There are two approaches to material selection that can help optimize the process just described. One key is choosing the correct difference, or “offset,” between the energy levels of the electrons in the two materials. This means reducing the amount of energy the electron leaves behind when it jumps to the next level. Any dissipation above the amount necessary to move the electron to the next level reduces the energy available for power. So fine-tuning the energy offset at the interface between the two materials is one means of increasing efficiency.
Another means is to choose the correct “band gap” for each material, that is, the difference in energy between the electrons’ ground and excited states. The band gap determines what color light, or wavelength, the material will absorb and emit.
Silicon PVs are optimized to respond to the sun’s broad visible light spectrum and are not very good at converting ultraviolet light or infrared light. Ultraviolet light is strongly absorbed but also strongly reflected by the silicon PV surface. Infrared light simply passes through. The opportunity to fine tune PV performance with respect to converting ultraviolet and infrared light presents an opportunity to improve output.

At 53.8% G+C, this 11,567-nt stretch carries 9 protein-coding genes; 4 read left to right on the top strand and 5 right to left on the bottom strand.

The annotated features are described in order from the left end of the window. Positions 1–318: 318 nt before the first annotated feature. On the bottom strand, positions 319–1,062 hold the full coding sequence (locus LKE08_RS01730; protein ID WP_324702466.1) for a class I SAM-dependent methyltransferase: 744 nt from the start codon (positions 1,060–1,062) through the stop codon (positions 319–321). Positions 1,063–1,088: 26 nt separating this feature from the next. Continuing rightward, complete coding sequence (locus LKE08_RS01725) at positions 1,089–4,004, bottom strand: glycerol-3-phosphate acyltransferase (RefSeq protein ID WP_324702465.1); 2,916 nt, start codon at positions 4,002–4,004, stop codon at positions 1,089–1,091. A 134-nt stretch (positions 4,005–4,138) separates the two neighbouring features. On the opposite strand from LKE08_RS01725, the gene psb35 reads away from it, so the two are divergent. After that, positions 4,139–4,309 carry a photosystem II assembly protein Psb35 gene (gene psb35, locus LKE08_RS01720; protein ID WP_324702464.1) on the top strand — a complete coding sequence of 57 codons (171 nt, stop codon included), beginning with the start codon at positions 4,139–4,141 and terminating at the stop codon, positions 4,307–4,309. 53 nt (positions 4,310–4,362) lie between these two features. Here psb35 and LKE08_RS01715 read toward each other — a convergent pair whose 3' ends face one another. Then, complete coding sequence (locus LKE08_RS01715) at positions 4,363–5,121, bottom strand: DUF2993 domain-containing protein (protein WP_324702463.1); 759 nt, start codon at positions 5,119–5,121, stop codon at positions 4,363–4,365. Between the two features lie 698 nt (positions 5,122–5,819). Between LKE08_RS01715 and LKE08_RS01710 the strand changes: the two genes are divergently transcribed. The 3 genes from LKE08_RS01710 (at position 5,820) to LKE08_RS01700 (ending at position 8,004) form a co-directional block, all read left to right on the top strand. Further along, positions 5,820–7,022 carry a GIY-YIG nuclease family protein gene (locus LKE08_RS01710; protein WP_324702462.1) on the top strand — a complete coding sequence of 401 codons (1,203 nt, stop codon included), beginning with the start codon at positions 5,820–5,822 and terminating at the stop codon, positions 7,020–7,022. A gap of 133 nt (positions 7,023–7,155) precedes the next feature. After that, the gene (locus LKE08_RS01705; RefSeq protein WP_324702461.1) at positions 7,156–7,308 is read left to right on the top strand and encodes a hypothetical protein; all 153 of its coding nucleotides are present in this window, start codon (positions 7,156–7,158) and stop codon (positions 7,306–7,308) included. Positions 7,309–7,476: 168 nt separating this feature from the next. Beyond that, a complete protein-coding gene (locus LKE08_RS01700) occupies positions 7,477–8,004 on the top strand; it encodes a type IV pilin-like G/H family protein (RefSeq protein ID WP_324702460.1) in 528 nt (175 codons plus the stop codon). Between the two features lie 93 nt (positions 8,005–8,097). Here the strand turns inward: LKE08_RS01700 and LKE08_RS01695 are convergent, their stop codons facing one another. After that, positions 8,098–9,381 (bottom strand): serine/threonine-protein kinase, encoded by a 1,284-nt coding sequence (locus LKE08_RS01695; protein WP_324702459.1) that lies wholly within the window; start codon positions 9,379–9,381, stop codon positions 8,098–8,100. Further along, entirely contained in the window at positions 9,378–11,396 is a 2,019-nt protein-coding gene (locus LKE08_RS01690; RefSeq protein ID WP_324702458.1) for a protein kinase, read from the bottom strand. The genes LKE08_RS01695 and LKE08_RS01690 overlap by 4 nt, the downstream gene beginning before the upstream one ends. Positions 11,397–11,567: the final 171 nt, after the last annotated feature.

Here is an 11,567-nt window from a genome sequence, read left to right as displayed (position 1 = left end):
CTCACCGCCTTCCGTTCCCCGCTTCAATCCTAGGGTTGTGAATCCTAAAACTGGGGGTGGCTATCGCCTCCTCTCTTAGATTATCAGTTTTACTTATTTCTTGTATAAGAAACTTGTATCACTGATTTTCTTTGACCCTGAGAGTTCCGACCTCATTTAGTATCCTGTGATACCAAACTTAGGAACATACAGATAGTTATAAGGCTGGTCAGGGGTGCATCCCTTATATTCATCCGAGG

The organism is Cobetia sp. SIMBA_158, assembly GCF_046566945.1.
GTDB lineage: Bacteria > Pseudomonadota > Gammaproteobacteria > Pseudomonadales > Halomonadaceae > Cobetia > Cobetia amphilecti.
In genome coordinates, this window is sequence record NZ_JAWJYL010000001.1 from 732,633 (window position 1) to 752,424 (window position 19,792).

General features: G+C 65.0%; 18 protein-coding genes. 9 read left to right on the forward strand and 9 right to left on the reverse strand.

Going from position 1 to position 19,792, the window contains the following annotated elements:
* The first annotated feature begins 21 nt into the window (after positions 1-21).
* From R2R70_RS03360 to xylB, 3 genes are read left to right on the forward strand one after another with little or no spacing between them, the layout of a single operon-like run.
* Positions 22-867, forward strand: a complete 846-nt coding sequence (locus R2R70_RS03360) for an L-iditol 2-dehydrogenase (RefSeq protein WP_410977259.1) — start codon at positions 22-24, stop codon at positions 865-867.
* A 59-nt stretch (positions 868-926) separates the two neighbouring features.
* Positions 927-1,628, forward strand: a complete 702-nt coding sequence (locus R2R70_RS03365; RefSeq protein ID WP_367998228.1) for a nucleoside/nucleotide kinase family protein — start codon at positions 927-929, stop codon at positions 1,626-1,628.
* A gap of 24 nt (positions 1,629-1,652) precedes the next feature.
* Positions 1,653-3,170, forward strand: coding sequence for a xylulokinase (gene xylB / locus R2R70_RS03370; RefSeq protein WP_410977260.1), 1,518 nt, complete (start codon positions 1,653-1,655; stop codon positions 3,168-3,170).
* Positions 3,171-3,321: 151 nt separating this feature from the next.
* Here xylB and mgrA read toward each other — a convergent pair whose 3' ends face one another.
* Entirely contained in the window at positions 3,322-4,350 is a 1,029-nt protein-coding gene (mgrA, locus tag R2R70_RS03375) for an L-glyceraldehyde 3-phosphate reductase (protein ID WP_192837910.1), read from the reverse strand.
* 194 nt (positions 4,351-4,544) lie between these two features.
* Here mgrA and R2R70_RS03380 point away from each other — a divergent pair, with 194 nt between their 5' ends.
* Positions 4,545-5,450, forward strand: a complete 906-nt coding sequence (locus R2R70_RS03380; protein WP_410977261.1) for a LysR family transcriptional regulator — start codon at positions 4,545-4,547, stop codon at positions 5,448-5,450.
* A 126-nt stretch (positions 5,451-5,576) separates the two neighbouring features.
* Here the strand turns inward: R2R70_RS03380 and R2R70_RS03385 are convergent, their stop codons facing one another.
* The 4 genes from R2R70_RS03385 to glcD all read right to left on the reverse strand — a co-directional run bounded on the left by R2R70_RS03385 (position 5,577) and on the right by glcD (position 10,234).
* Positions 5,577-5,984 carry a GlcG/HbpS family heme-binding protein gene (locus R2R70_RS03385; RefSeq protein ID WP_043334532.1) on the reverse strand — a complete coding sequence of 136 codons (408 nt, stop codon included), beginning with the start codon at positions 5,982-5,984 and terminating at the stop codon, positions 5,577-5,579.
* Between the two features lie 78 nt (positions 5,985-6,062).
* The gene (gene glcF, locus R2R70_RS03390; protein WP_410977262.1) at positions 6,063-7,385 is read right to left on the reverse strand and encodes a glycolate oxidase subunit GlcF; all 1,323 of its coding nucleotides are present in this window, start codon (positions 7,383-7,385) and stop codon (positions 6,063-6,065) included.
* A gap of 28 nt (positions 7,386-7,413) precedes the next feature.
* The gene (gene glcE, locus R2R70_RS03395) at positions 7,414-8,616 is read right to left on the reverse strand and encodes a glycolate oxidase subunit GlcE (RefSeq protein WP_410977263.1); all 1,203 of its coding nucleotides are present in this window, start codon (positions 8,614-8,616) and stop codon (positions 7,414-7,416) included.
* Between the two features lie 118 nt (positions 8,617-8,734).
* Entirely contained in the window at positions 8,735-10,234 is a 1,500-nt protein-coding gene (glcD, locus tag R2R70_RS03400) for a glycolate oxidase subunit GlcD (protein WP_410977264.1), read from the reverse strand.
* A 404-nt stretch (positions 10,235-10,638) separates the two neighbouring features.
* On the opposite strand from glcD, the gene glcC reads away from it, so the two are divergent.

The idea is to combine the silicon solar cell with additional PV cells made from materials that can absorb those poorly utilized wavelengths thereby capturing and converting more of the energy in sunlight.
“The first step in making a good solar cell is to get the right spacing between energy levels within the individual materials and the right positions with respect to the neighbor’s energy level.
Moungi G. Bawendi, Lester Wolfe Professor in Chemistry is an expert in creating nanomaterials with specially tuned band gaps and energy levels. Bawendi’s specialty is the quantum dot, a tiny bit of material that is just a dozen or so atoms across. Because the particle is so small, electrons are unable to move around as much as they’d like and they become more energetic. The energy levels and band gap are determined by the exact size of the particle. “So with a quantum dot, you can fine-tune its band gap over a very broad range simply by varying the size of the material. Bawendi’s group can make nano-crystals that are precisely tuned to absorb a particular color.
The quantum dots —or polymers, organic molecules, metal oxides, or other nanoscale materials—must be depsited so that they work together to capture as much of the solar spectrum as possible and to separate the photogenerated electrons and holes efficiently.